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Timeline: Same-Sex Marriage In Missouri And Kansas

Flickr, Creative Commons

  Updated 2:51 p.m. Nov. 25

The whirlwind of gay marriage decisions in Missouri and Kansas has left same-sex couples, court watchers and even reporters a bit breathless.

In an effort to keep us all up-to-date with these quick-moving issues, KCUR has pieced together this timeline, which highlights significant legal developments in both Missouri and Kansas in the state and federal courts. The list is not exhaustive but represents our best attempt to make sense of the rush of events while offering a look back at some of our coverage.

If you have any additions or suggestions, please email us at lowep@kcur.org or margoliesd@kcur.org.


State Court 

June 24, 2014 — ACLU of Missouri sueson behalf of two Kansas City, Mo., couples who were denied marriage licenses based on state’s constitutional ban on same-sex marriage.

Oct. 3, 2014 — Jackson County Circuit Judge J. Dale Youngs rules that Missouri must recognize marriages of same-sex couples in other states where it’s legal. 

Nov. 5, 2014 — St. Louis Circuit Judge Rex M. Burlison rules that Missouri’s ban on same-sex marriage is unconstitutional. He orders St. Louis officials to begin issuing marriage licenses to couples who meet all other qualifications for marriage. By end of the day, four same-sex couples are married.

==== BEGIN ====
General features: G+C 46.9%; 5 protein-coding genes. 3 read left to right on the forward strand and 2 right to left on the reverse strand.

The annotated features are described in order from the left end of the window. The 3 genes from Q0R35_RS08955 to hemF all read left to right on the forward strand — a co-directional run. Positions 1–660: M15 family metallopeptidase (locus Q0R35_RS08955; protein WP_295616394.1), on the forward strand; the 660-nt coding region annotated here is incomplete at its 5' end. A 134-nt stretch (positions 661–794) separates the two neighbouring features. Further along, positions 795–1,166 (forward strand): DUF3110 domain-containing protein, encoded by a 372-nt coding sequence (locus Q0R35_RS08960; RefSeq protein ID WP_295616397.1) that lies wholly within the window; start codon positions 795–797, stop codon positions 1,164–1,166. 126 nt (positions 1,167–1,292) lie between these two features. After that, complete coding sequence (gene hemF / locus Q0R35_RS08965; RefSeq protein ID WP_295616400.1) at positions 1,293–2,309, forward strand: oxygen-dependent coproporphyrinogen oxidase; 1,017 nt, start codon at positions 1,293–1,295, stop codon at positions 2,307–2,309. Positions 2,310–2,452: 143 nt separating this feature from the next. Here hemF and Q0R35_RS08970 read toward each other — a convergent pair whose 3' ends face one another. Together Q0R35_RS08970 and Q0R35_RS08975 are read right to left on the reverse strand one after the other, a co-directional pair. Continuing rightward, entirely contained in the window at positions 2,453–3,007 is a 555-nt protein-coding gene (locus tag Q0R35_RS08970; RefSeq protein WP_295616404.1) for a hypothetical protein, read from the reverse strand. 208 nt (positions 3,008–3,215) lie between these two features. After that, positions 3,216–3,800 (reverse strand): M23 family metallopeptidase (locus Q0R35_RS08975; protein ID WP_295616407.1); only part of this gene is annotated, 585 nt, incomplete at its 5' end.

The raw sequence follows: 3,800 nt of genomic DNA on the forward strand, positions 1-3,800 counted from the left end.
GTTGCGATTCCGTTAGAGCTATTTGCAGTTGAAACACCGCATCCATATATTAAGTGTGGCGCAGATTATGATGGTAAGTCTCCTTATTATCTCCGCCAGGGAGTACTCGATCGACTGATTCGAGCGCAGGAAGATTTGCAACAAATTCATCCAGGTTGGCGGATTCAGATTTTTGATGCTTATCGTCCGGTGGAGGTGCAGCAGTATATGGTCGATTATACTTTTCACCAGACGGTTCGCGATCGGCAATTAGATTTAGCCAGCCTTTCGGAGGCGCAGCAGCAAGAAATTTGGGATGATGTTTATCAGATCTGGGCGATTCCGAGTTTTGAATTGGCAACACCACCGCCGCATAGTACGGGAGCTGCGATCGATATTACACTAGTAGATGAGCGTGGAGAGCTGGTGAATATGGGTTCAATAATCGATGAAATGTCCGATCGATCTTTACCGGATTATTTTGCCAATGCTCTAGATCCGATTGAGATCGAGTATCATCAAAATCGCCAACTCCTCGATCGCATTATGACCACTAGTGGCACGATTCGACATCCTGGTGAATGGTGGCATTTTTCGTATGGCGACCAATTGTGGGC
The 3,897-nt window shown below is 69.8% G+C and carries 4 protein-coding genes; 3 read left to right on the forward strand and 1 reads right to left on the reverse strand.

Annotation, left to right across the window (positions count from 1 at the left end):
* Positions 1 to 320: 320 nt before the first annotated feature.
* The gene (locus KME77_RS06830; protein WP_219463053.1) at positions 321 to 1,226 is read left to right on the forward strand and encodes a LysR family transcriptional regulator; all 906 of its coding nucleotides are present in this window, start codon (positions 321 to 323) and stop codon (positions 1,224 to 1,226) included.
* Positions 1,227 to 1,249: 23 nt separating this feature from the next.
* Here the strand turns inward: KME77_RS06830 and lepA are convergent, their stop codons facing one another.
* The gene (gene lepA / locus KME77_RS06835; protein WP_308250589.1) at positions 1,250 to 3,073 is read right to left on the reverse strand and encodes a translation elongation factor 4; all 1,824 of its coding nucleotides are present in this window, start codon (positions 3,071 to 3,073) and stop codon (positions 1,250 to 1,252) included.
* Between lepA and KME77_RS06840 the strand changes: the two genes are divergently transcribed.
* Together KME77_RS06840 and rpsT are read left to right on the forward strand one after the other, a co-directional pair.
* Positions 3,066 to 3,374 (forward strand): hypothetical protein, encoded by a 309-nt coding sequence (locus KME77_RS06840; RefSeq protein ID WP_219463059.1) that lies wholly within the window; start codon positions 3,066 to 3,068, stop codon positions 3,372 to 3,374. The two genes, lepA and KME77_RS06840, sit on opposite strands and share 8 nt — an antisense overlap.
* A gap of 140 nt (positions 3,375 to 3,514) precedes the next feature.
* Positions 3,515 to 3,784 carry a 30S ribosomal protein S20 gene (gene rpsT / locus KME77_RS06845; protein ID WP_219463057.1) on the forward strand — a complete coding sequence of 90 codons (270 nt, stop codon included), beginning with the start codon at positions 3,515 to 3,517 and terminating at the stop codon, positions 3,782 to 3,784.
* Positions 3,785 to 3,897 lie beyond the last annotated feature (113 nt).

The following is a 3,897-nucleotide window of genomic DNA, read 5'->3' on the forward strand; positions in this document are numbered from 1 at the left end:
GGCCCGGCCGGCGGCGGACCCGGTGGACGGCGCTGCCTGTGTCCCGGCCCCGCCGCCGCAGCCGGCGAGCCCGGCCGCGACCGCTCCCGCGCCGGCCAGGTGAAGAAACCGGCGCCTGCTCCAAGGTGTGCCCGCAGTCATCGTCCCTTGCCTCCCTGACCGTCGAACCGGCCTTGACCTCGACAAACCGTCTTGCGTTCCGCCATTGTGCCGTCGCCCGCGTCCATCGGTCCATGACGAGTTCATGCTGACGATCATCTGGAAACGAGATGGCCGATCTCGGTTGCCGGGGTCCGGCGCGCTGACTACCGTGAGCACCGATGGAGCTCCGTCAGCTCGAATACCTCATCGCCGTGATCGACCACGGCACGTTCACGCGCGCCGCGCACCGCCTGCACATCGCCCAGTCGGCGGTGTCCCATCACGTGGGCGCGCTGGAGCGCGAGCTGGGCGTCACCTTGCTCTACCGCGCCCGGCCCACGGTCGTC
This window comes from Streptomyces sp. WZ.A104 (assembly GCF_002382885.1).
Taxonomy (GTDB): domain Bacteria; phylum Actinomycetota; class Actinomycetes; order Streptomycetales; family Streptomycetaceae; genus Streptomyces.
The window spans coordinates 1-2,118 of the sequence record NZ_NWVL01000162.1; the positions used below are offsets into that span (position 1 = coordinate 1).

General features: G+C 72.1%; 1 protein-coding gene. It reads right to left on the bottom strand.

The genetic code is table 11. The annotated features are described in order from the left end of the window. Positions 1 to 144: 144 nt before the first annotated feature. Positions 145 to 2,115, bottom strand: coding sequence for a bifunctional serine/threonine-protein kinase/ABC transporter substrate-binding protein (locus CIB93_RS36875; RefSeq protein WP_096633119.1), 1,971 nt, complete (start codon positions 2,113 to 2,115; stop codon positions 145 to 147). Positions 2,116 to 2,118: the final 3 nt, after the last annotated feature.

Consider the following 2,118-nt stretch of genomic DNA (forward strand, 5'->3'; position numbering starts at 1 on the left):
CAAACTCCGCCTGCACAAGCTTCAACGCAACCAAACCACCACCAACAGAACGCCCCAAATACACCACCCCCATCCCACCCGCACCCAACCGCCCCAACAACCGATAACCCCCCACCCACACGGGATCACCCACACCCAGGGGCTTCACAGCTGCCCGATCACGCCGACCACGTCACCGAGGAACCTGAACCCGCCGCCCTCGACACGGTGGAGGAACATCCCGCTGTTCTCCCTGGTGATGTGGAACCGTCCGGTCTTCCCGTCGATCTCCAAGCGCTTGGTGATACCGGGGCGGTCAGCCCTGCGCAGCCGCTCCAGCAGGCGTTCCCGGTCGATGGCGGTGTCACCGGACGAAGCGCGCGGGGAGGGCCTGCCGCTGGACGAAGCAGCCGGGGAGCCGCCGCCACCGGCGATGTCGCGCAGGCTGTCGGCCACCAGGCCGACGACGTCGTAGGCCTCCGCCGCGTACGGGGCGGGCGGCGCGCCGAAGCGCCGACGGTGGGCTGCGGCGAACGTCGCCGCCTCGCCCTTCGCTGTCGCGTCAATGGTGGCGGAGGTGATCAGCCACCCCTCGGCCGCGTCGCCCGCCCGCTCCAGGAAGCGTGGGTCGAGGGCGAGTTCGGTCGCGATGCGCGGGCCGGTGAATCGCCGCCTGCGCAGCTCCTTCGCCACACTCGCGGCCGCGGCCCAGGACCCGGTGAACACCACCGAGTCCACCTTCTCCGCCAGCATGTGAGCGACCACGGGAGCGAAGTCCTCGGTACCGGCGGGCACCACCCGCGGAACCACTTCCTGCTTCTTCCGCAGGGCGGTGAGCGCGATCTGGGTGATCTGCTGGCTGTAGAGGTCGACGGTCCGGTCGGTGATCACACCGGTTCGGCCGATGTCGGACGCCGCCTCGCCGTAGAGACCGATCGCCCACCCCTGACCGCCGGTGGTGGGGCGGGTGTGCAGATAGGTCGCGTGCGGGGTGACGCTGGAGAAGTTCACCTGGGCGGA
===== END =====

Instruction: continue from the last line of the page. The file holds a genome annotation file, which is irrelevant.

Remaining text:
Nov. 5, 2014 — Missouri Attorney General Chris Koster appeals Burlison’s decision to the Missouri Supreme Court but does not ask it to stay the ruling.

Federal Court 

June 24, 2014 — The ACLU of Missouri sues on behalf of two gay couples who were denied marriage licenses based on Missouri’s ban on same-sex marriage.

Oct. 6, 2014 — U.S. Supreme Court declines to intercede in five pending cases in which state same-sex marriage bans were struck down as unconstitutional.

Nov. 7, 2014 — U.S. District JudgeOrtrieSmith rulesthat Missouri’s 2004 constitutional amendment banning same-sex marriage violates the U.S. Constitution. Smith’s ruling comes one day after the 6th U.S. Court of Appeals in Cincinnati upholds bans on gay marriage in four other states, setting the stage for possible review by the U.S. Supreme Court.

Nov. 7, 2014 — Citing Smith’s ruling, Jackson County Executive Mike Sanders directs Jackson County Recorder of Deeds to begin issuing marriage licenses to same-sex couples. Retired Jackson County Circuit Judge Vernon E. Scoville performs the first gay wedding ceremony shortly after 2 p.m.

Nov. 7, 2014 — Missouri Attorney General Chris Koster says he will appeal Smith’s ruling to the 8th U.S. Circuit Court of Appeals in St. Louis.

Nov. 25, 2014 — Smith declines ACLU's request to lift stay of his order, leaving same-sex marriage ban in place. Says stay will expire on Dec. 9 unless defendants appeal.


State Court 

Oct. 8, 2014 — Johnson County Chief District Judge Kevin P. Moriarty directs clerks to issue marriage licenses to same-sex couples. Moriarty does so two days after U.S. Supreme Court declined to intercedein five cases in which federal courts had struck down gay marriage bans in five states, including Utah and Oklahoma, both of which are in the same federal circuit as Kansas.